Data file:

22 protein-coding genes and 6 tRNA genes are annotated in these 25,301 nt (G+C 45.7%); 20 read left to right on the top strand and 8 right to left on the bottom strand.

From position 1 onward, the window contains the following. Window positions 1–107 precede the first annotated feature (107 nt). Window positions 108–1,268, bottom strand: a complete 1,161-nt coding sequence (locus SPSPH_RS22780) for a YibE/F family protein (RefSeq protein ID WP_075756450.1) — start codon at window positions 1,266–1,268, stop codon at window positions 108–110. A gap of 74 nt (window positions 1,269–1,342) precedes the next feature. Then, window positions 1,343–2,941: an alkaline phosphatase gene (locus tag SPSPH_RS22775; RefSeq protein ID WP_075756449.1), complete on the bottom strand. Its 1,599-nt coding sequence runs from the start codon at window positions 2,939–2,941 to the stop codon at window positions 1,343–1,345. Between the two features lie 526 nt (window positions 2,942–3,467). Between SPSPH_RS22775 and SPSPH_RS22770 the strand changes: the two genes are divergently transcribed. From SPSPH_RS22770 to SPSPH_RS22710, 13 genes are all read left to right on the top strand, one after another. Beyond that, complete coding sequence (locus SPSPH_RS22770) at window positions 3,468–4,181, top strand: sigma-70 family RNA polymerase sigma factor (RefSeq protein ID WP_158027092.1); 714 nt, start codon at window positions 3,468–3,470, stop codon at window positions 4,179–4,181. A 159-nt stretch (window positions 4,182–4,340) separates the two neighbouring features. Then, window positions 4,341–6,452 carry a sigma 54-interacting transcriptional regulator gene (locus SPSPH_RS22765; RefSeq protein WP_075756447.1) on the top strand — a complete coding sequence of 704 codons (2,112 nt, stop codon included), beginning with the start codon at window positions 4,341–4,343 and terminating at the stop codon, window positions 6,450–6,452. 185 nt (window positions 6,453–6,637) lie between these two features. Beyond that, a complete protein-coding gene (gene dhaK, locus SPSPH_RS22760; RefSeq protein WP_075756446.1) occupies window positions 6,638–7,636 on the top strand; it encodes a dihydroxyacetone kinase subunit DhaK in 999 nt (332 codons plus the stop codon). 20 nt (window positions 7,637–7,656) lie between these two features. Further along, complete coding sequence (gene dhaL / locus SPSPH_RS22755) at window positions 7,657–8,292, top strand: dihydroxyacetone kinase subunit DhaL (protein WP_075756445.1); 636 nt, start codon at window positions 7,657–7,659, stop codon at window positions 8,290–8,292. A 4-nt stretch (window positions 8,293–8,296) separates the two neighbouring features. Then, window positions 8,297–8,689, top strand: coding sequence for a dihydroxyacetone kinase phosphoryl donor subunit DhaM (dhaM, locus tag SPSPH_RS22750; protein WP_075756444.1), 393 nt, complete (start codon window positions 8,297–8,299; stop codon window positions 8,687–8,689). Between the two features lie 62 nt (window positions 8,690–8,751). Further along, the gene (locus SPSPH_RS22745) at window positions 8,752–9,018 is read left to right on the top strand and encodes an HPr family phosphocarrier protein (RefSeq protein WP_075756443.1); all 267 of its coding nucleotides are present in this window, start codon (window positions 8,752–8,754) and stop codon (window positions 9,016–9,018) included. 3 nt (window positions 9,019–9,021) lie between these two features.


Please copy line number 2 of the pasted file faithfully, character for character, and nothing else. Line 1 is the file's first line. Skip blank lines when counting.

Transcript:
From position 1 onward, the window contains the following. Window positions 1–107 precede the first annotated feature (107 nt). Window positions 108–1,268, bottom strand: a complete 1,161-nt coding sequence (locus SPSPH_RS22780) for a YibE/F family protein (RefSeq protein ID WP_075756450.1) — start codon at window positions 1,266–1,268, stop codon at window positions 108–110. A gap of 74 nt (window positions 1,269–1,342) precedes the next feature. Then, window positions 1,343–2,941: an alkaline phosphatase gene (locus tag SPSPH_RS22775; RefSeq protein ID WP_075756449.1), complete on the bottom strand. Its 1,599-nt coding sequence runs from the start codon at window positions 2,939–2,941 to the stop codon at window positions 1,343–1,345. Between the two features lie 526 nt (window positions 2,942–3,467). Between SPSPH_RS22775 and SPSPH_RS22770 the strand changes: the two genes are divergently transcribed. From SPSPH_RS22770 to SPSPH_RS22710, 13 genes are all read left to right on the top strand, one after another. Beyond that, complete coding sequence (locus SPSPH_RS22770) at window positions 3,468–4,181, top strand: sigma-70 family RNA polymerase sigma factor (RefSeq protein ID WP_158027092.1); 714 nt, start codon at window positions 3,468–3,470, stop codon at window positions 4,179–4,181. A 159-nt stretch (window positions 4,182–4,340) separates the two neighbouring features. Then, window positions 4,341–6,452 carry a sigma 54-interacting transcriptional regulator gene (locus SPSPH_RS22765; RefSeq protein WP_075756447.1) on the top strand — a complete coding sequence of 704 codons (2,112 nt, stop codon included), beginning with the start codon at window positions 4,341–4,343 and terminating at the stop codon, window positions 6,450–6,452. 185 nt (window positions 6,453–6,637) lie between these two features. Beyond that, a complete protein-coding gene (gene dhaK, locus SPSPH_RS22760; RefSeq protein WP_075756446.1) occupies window positions 6,638–7,636 on the top strand; it encodes a dihydroxyacetone kinase subunit DhaK in 999 nt (332 codons plus the stop codon). 20 nt (window positions 7,637–7,656) lie between these two features. Further along, complete coding sequence (gene dhaL / locus SPSPH_RS22755) at window positions 7,657–8,292, top strand: dihydroxyacetone kinase subunit DhaL (protein WP_075756445.1); 636 nt, start codon at window positions 7,657–7,659, stop codon at window positions 8,290–8,292. A 4-nt stretch (window positions 8,293–8,296) separates the two neighbouring features. Then, window positions 8,297–8,689, top strand: coding sequence for a dihydroxyacetone kinase phosphoryl donor subunit DhaM (dhaM, locus tag SPSPH_RS22750; protein WP_075756444.1), 393 nt, complete (start codon window positions 8,297–8,299; stop codon window positions 8,687–8,689). Between the two features lie 62 nt (window positions 8,690–8,751). Further along, the gene (locus SPSPH_RS22745) at window positions 8,752–9,018 is read left to right on the top strand and encodes an HPr family phosphocarrier protein (RefSeq protein WP_075756443.1); all 267 of its coding nucleotides are present in this window, start codon (window positions 8,752–8,754) and stop codon (window positions 9,016–9,018) included. 3 nt (window positions 9,019–9,021) lie between these two features.